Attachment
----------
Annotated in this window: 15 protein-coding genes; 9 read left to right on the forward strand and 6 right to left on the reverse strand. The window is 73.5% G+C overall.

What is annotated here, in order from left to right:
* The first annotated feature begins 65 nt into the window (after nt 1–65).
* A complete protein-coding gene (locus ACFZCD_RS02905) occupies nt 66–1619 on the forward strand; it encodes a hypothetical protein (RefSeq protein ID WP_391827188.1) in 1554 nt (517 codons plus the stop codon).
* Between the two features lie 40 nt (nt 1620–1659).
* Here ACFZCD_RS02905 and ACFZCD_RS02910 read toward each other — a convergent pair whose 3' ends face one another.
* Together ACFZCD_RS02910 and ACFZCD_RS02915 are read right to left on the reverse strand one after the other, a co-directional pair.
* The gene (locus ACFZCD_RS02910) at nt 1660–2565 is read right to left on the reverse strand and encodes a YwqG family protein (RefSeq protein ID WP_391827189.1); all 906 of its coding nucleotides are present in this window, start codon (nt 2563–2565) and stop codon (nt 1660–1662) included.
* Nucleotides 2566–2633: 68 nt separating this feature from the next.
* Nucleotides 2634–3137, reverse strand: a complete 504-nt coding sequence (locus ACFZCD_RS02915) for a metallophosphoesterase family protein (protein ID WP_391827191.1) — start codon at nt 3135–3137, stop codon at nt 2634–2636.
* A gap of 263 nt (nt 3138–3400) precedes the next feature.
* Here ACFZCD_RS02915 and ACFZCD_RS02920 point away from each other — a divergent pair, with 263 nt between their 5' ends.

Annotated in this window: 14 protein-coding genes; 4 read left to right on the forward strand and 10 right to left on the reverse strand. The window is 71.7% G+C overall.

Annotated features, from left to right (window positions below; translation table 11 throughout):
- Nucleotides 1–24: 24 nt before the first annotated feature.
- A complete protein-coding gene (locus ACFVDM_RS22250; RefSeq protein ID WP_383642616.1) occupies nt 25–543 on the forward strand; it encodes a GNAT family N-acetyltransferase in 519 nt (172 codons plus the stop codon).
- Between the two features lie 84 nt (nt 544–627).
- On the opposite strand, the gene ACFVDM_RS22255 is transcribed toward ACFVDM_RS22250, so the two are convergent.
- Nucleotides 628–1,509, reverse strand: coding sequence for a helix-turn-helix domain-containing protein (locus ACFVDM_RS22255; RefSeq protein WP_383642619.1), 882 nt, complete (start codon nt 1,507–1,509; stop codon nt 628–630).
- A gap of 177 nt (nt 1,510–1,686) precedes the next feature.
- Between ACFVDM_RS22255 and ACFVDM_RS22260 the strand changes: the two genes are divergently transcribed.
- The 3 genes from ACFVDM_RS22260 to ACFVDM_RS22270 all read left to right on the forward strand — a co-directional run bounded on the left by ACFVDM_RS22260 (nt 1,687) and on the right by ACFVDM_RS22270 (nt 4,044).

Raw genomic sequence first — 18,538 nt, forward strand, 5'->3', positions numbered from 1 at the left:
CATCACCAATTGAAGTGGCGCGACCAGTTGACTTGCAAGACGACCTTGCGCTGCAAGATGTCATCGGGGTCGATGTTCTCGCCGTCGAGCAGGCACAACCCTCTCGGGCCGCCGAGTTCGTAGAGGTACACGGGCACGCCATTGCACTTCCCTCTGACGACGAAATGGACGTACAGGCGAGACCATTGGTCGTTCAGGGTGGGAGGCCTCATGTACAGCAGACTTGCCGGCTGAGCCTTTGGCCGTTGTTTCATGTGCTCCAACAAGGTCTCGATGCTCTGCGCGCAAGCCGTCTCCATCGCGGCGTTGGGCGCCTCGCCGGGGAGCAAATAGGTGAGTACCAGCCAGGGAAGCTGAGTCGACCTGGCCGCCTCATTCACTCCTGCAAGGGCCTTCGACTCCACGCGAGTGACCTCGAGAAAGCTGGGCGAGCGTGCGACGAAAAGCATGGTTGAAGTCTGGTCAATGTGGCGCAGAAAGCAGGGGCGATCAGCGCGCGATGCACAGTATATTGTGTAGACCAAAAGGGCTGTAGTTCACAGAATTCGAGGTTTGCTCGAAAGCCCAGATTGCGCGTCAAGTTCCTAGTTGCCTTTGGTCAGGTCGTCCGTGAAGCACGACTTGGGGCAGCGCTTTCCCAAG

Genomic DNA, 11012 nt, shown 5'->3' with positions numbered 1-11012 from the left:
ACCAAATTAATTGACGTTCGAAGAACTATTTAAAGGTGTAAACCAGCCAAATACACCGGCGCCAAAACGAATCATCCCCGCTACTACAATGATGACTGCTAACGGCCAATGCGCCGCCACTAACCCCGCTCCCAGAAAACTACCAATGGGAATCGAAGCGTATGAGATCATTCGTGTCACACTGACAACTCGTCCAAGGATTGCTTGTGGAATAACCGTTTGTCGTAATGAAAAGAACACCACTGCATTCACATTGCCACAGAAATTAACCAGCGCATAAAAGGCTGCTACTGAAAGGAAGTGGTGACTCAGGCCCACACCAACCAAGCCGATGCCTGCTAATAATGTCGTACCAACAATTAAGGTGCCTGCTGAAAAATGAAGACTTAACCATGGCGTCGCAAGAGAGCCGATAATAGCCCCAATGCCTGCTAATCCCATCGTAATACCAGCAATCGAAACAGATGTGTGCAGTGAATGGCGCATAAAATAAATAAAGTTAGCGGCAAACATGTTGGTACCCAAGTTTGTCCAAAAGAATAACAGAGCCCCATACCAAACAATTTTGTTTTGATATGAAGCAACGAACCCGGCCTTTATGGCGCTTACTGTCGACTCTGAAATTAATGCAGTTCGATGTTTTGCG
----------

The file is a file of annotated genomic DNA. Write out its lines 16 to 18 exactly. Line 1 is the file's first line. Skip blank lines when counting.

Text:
- A complete protein-coding gene (locus ACFVDM_RS22250; RefSeq protein ID WP_383642616.1) occupies nt 25–543 on the forward strand; it encodes a GNAT family N-acetyltransferase in 519 nt (172 codons plus the stop codon).
- Between the two features lie 84 nt (nt 544–627).
- On the opposite strand, the gene ACFVDM_RS22255 is transcribed toward ACFVDM_RS22250, so the two are convergent.